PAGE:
With minimal narration by the director and very little context this is a kaleidoscope of stunning visuals from Calcutta, a city of 8,000,000 in the late 1960's: rich and poor, exotic and ... See full summary »
Original footage of the prosperous farming community of Glencoe Minnesota, 60 miles west of Minneapolis, was filmed in 1979 for a PBS documentary. But for the next six years Malle was too ... See full summary »
After acknowledging his own immigrant background, Malle, tries to present the range of immigrant experiences in the US during the 1980's. In an attempt to be comprehensive, the film ... See full summary »
Anastasio Samosa Portocarrero
Erik likes to have a drink once in a while. The day after a good party, sitting with his girlfriend having a chat, he meets people he doesn't remember. Has he arrived at a crossroads? Is Erik in deeper trouble than usual?
Ólafur Darri Ólafsson,
Elma Lísa Gunnarsdóttir,
Reinette and Mirabelle are two young girls. Reinette lives in the countryside, Mirabelle in Paris. They meet during a holiday of Mirabelle in the country, when Reinette helps her to repair ... See full summary »
Great visuals, but be ready for the cultural imperialism
I don't often review films but in this case I felt I had to balance the positives I see here. Yes, this is a fascinating portrait of the India of over 40 years ago. It has changed a lot since then, so it's valuable to have this social document. And it is true that Malle's identification of the dangers of globalization and Western values was prescient.
BUT the film is also an unintended document of French leftist cultural arrogance, self- indulgence, and prejudices. This is not exactly a criticism - I was amused as often as irritated - but it was not what I expected from the reviews I read.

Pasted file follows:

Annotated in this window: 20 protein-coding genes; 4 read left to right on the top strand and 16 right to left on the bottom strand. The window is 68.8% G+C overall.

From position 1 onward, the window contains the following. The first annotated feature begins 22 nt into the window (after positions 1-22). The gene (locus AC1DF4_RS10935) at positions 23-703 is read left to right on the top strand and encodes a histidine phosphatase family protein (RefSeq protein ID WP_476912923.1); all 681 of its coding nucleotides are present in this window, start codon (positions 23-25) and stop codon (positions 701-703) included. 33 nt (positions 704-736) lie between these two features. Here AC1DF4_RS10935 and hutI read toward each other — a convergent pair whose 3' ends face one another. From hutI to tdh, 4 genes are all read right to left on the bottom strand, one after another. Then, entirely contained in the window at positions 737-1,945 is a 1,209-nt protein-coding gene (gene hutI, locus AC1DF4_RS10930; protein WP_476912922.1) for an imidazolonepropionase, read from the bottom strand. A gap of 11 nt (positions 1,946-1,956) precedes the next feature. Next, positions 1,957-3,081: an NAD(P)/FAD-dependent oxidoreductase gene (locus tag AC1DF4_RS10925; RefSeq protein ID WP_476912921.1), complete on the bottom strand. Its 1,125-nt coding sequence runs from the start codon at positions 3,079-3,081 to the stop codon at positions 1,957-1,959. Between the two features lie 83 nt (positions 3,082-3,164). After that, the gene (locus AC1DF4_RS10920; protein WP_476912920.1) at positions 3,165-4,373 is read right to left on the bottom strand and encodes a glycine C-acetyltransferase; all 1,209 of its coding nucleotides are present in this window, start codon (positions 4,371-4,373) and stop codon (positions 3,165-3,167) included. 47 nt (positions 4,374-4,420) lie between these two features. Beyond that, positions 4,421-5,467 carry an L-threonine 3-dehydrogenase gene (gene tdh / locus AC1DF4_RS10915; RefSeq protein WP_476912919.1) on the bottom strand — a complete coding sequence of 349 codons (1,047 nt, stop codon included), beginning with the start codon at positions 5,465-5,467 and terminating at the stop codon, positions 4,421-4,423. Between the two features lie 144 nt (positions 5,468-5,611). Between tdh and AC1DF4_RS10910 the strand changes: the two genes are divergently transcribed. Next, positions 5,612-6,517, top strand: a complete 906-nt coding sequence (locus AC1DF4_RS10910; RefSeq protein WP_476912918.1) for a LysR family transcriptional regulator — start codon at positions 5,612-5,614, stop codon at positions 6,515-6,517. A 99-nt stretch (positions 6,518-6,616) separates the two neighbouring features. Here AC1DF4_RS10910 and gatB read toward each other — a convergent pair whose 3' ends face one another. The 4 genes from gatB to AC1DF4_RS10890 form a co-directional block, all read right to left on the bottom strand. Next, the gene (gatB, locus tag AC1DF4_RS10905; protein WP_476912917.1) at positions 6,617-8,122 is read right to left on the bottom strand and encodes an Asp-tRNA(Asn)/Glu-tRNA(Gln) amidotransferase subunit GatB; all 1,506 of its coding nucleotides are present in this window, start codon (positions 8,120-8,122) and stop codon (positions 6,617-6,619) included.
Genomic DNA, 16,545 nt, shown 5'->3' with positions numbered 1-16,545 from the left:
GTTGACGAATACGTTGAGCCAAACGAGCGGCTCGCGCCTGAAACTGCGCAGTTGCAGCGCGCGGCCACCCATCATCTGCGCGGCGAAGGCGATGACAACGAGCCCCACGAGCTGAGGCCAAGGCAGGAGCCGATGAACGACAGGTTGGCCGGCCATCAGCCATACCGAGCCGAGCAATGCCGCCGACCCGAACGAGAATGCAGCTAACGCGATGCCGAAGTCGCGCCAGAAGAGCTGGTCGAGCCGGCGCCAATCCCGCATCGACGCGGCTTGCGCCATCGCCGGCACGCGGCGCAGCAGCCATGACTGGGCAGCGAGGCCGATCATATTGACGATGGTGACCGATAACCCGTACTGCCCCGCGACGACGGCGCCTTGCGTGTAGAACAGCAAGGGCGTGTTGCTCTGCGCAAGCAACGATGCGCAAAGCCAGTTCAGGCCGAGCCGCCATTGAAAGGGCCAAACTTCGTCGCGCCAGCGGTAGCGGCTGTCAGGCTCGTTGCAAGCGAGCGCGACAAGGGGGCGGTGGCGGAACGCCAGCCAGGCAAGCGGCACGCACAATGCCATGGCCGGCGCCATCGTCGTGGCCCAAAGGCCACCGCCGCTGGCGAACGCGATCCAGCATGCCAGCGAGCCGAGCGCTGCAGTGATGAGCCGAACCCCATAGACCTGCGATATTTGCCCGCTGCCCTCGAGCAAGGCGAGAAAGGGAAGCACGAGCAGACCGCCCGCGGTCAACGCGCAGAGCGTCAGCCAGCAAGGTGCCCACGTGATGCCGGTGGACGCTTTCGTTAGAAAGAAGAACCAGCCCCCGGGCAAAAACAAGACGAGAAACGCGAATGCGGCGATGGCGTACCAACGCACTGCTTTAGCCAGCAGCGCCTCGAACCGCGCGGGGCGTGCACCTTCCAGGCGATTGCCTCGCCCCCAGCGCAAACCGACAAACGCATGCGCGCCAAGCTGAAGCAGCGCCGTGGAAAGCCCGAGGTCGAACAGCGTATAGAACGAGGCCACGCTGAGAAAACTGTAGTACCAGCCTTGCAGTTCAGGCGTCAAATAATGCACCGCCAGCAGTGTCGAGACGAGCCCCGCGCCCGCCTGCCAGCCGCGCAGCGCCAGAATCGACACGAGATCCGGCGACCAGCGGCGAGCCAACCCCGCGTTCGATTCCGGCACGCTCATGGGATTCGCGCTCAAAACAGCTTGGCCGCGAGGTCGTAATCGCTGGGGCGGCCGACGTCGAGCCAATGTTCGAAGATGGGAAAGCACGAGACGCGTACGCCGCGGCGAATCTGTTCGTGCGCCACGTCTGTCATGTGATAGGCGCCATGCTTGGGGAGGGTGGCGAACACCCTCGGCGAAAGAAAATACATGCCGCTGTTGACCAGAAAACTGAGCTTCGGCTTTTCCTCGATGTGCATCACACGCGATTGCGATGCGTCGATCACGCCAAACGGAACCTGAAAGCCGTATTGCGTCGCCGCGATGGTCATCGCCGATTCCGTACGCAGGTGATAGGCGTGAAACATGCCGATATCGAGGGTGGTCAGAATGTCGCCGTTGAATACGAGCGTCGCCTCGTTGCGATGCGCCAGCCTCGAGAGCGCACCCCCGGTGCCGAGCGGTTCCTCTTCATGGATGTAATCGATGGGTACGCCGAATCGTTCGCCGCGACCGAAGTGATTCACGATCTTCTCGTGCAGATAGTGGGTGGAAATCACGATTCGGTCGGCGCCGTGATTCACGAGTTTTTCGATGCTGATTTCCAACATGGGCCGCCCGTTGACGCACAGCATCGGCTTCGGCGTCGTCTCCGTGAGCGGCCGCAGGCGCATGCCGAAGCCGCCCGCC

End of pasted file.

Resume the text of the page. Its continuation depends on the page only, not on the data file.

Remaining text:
The footage is often haunting and beautiful.
But all the while Malle's deeply felt narration piously deplores: Indian poverty and backwardness, the depredations of economic growth, the oppression of the priests and other Brahmins, the "enslavement" of animals as labor (esp. elephants) the viciousness of British colonialism (as opposed to just any version; one assumes the French version was better as in all things) the infighting among otherwise brave and forward-thinking communists, and finally, the unwillingness of the peasantry to rise up in glorious armed revolution!
I am not kidding, in episode 4 he literally laments the people's lack of violence.
Again, documenting those views is no bad thing. He does make useful political observations that are at least as relevant today. And his narration of his personal journey and evolution, while it rings pretty self-indulgent, seems sincere. He does slowly shed some of his arrogant assumptions of superiority.
But you need to be in the mood. I got tired of it by the end of the 1st disk, in spite of the many wonderful visuals.
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